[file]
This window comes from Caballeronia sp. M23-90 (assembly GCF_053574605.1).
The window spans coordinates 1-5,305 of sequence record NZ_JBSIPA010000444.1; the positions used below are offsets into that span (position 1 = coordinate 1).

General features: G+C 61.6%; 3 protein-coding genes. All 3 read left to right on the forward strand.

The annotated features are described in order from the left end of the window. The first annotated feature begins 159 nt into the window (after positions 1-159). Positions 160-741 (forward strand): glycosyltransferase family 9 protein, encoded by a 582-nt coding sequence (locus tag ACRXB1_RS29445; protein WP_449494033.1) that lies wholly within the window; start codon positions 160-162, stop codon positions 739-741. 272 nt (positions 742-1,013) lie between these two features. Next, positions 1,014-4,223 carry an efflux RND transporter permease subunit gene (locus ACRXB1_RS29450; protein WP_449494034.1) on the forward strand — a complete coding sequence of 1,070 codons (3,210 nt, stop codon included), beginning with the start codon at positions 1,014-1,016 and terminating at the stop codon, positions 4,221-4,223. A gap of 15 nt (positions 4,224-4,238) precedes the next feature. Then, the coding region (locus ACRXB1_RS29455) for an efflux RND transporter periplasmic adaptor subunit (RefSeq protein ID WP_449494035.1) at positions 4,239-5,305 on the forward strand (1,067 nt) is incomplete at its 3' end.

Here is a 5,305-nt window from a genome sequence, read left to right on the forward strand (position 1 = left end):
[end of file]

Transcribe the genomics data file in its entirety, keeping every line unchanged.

This window comes from Caballeronia sp. M23-90 (assembly GCF_053574605.1).
The window spans coordinates 1-5,305 of sequence record NZ_JBSIPA010000444.1; the positions used below are offsets into that span (position 1 = coordinate 1).

General features: G+C 61.6%; 3 protein-coding genes. All 3 read left to right on the forward strand.

The annotated features are described in order from the left end of the window. The first annotated feature begins 159 nt into the window (after positions 1-159). Positions 160-741 (forward strand): glycosyltransferase family 9 protein, encoded by a 582-nt coding sequence (locus tag ACRXB1_RS29445; protein WP_449494033.1) that lies wholly within the window; start codon positions 160-162, stop codon positions 739-741. 272 nt (positions 742-1,013) lie between these two features. Next, positions 1,014-4,223 carry an efflux RND transporter permease subunit gene (locus ACRXB1_RS29450; protein WP_449494034.1) on the forward strand — a complete coding sequence of 1,070 codons (3,210 nt, stop codon included), beginning with the start codon at positions 1,014-1,016 and terminating at the stop codon, positions 4,221-4,223. A gap of 15 nt (positions 4,224-4,238) precedes the next feature. Then, the coding region (locus ACRXB1_RS29455) for an efflux RND transporter periplasmic adaptor subunit (RefSeq protein ID WP_449494035.1) at positions 4,239-5,305 on the forward strand (1,067 nt) is incomplete at its 3' end.

Here is a 5,305-nt window from a genome sequence, read left to right on the forward strand (position 1 = left end):